Disability Services FAQs
No. Lancaster Bible College has a published admissions process; each student, regardless of disability, must meet the same admissions criteria as every other applicant. It is important to note that students are not asked about their disability during the admissions process; however, some students may wish to disclose that they have a disability to explain certain situations. For example, a student with a diagnosed learning disability may not have taken the SATs or ACT with accommodations and, as a result, earned lower scores than the admissions standard. If the student is denied admission, he/she may appeal and disclose the disability as an explanation for not meeting the entrance criteria. (Note: disclosure does not guarantee acceptance.) If all other requirements are met, disclosure of the learning disability may be used to review the application through an exceptions process.
If I send information on my disability to the Admissions Office, am I automatically registered with Disability Services?
No. Disability information is confidential and not shared between offices without a specific written request from the student. Generally, students who have a disability should plan to meet with the Director of Disability Services soon after they receive their acceptance letter. The purpose of this meeting should be to disclose the disability, provide information, and may also include the submission of formal documentation so that appropriate accommodations can be arranged for the start of the semester.
LBC provides access for students with disabilities to any program or activity that is offered to any enrolled student. Each student, with or without a disability, must be otherwise qualified for the program or activity. An example of this is maintaining a minimum grade point average and acquiring passing scores on the PRAXIS exam for a Teacher Education major to remain in that department.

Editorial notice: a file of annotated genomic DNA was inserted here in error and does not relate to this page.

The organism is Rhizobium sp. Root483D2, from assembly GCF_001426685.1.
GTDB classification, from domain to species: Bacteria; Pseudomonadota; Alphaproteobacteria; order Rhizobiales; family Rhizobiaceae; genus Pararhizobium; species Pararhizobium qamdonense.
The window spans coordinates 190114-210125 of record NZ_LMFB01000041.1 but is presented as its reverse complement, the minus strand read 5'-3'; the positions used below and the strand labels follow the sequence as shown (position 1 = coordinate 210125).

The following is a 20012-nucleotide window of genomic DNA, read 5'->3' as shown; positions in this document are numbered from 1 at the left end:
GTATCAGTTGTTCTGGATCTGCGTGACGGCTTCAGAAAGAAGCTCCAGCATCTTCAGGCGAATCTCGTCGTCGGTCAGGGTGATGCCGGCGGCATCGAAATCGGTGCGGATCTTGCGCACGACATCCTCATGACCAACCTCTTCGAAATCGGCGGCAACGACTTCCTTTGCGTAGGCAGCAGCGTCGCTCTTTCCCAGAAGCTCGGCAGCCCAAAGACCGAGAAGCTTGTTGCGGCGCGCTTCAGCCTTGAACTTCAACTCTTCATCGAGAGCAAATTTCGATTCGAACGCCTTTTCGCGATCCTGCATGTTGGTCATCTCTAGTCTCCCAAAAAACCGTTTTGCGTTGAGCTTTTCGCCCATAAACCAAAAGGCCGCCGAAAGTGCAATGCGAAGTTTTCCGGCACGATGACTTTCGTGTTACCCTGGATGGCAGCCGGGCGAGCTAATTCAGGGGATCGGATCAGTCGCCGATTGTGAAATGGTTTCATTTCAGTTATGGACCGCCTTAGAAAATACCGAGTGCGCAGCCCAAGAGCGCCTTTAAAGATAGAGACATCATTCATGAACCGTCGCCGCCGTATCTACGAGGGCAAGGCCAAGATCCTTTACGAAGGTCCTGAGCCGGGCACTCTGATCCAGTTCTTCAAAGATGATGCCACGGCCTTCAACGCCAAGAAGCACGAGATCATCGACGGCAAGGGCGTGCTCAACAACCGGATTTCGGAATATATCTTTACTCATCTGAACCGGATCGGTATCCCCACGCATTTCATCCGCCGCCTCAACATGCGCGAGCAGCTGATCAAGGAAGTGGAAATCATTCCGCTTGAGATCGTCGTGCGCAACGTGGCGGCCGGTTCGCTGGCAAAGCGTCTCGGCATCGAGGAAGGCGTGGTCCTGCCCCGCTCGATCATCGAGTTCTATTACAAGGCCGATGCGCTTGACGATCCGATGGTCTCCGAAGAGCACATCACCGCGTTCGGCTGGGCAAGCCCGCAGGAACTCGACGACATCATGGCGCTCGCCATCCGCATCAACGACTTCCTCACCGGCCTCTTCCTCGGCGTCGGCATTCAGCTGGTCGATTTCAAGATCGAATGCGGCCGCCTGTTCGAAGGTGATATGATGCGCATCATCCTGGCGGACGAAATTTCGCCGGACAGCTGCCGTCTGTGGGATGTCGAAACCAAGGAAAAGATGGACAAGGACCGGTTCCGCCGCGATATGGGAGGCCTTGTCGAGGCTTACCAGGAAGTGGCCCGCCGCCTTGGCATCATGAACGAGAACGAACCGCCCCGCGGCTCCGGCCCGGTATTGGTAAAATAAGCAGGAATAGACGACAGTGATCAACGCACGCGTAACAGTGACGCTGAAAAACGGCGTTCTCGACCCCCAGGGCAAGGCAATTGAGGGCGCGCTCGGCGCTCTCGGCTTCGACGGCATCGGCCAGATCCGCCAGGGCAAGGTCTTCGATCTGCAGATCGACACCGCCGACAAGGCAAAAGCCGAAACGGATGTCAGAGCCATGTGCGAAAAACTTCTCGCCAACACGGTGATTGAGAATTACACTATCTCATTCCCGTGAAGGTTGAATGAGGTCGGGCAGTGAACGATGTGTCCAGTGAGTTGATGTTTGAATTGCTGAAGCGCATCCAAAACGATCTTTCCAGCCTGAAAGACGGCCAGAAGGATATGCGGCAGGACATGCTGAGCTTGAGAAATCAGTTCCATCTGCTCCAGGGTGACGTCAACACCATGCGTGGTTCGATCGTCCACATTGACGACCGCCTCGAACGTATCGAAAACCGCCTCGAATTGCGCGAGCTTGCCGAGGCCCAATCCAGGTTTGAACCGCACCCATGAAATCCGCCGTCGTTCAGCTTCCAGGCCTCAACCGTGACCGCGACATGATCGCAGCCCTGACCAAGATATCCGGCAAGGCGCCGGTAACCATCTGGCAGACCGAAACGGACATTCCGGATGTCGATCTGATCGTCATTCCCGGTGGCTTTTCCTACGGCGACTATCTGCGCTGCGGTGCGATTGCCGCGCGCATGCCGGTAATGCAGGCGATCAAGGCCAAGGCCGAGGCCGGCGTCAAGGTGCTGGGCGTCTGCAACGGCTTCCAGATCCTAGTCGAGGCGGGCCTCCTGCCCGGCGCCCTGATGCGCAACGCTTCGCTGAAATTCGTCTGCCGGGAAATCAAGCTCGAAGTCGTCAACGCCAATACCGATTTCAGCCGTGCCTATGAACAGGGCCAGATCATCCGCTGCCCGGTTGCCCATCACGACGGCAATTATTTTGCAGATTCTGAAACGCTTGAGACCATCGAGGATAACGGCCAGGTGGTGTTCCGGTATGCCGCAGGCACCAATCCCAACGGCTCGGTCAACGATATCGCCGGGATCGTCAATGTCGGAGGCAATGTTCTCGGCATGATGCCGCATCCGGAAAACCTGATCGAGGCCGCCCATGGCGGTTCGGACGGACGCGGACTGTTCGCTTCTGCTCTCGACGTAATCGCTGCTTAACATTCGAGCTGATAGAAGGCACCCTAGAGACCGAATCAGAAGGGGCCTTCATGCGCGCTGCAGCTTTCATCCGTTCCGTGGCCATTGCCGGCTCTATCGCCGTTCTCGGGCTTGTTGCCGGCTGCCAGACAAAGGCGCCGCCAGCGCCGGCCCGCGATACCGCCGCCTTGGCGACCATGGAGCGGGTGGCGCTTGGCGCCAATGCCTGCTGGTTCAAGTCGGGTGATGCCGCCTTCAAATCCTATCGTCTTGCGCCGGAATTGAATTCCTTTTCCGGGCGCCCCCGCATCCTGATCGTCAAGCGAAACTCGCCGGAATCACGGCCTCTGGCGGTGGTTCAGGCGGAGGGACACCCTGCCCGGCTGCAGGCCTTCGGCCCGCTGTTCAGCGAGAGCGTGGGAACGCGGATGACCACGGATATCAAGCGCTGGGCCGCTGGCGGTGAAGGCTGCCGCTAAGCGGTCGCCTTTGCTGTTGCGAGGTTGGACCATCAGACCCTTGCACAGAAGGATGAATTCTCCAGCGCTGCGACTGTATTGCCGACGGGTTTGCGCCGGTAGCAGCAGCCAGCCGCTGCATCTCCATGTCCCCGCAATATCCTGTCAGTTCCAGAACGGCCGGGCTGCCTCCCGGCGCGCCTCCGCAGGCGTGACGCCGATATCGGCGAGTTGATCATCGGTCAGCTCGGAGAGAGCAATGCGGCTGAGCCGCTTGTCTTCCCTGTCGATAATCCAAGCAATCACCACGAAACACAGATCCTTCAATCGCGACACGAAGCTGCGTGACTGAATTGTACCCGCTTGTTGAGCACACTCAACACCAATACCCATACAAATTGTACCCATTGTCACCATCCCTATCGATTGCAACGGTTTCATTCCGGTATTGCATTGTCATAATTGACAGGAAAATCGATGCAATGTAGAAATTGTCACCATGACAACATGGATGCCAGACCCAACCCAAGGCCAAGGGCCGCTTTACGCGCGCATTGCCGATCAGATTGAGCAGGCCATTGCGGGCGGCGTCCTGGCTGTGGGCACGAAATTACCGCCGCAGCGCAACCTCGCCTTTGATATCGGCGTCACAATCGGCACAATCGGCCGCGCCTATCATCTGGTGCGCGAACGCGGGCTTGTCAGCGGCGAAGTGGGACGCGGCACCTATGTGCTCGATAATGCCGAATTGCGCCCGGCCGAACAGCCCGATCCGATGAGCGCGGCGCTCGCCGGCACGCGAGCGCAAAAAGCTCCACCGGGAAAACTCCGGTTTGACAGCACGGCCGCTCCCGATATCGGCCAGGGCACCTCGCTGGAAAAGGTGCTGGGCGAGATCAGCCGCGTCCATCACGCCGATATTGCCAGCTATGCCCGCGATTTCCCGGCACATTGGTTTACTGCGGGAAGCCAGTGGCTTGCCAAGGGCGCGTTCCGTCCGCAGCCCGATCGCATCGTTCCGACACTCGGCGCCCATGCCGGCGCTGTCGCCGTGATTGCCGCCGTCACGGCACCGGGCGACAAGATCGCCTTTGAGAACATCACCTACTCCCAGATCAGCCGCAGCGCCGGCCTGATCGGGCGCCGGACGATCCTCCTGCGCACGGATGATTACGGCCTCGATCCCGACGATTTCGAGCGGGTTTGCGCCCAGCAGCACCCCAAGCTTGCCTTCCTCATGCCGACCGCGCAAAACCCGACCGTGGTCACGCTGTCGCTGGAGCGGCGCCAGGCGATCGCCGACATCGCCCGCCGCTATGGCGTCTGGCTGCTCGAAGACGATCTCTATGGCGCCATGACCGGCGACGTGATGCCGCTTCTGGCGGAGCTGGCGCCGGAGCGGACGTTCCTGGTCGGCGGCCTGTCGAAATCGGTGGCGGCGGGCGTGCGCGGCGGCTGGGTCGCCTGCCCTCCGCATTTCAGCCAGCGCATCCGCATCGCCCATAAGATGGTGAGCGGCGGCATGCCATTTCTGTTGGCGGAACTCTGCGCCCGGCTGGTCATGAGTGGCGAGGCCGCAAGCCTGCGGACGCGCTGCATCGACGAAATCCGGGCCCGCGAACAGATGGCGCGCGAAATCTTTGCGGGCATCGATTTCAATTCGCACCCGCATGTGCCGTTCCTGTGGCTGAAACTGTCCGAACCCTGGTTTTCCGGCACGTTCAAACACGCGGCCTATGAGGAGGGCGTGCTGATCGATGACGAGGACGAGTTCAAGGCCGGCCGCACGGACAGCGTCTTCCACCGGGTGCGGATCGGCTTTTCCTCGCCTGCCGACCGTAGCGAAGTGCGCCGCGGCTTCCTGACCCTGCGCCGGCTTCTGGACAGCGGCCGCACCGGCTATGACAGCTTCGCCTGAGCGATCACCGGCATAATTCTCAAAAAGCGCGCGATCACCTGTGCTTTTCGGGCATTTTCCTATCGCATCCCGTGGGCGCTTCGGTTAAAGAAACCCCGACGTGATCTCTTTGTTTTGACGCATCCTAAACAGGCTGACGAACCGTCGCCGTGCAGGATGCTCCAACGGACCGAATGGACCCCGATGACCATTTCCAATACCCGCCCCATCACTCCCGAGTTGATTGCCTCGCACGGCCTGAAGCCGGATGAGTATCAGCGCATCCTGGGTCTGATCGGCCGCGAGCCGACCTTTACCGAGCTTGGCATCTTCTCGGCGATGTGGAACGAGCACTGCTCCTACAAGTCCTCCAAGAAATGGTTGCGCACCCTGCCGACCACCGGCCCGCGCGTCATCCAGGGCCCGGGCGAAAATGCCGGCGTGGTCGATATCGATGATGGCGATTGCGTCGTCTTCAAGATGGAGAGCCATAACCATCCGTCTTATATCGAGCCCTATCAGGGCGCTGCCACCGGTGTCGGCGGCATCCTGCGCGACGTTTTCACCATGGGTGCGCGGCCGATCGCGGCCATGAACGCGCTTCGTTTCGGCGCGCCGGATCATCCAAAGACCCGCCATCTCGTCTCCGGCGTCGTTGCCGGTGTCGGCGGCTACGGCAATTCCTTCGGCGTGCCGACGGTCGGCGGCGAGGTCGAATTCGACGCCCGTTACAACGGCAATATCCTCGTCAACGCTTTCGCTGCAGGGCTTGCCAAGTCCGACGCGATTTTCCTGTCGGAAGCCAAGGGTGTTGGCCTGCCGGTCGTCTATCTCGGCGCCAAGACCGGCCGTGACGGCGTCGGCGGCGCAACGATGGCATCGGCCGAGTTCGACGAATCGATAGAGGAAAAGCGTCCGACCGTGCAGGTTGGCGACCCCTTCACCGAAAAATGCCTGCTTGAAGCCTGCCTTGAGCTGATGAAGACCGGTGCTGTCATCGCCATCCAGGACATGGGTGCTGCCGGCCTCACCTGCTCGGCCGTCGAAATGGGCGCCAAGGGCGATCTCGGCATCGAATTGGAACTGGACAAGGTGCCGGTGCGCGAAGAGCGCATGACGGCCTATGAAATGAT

No. Your permanent record is maintained by the Registrar's Office and is completely separate from records maintained in Disability Services.
As defined by the Americans with Disability Act (as amended) and Section 504 of the Rehabilitation Act of 1973, a disability is a mental, physical, or emotional impairment, which substantially limits one or more major life activity.
Will a high school Individualized Education Plan (IEP) or 504 Plan provide sufficient documentation of a disability?
No. Although the IEP and 504 Plan may provide valuable information when discussing appropriate accommodations, you will need to provide documentation of the disability from a licensed professional evaluator. View Documentation Guidelines.
The DS Office has a list of professionals in the Lancaster area who can evaluate you for LD or ADHD. Office staff can also offer suggestions for locating a professional in your area. Post-secondary institutions do not provide these evaluations; the cost is born by the student’s family. The DS Director is available to assist students in determining whether it would be appropriate to pursue an evaluation.
No. Accommodations are based on the nature of the disability and the academic environment. The purpose is to provide the student with an environment that allows them to obtain information and demonstrate mastery of the information by minimizing or eliminating the impact of the disability. Accommodations are provided to level the playing field, not to give unfair advantage. Accommodations do not guarantee success; they are meant to provide access.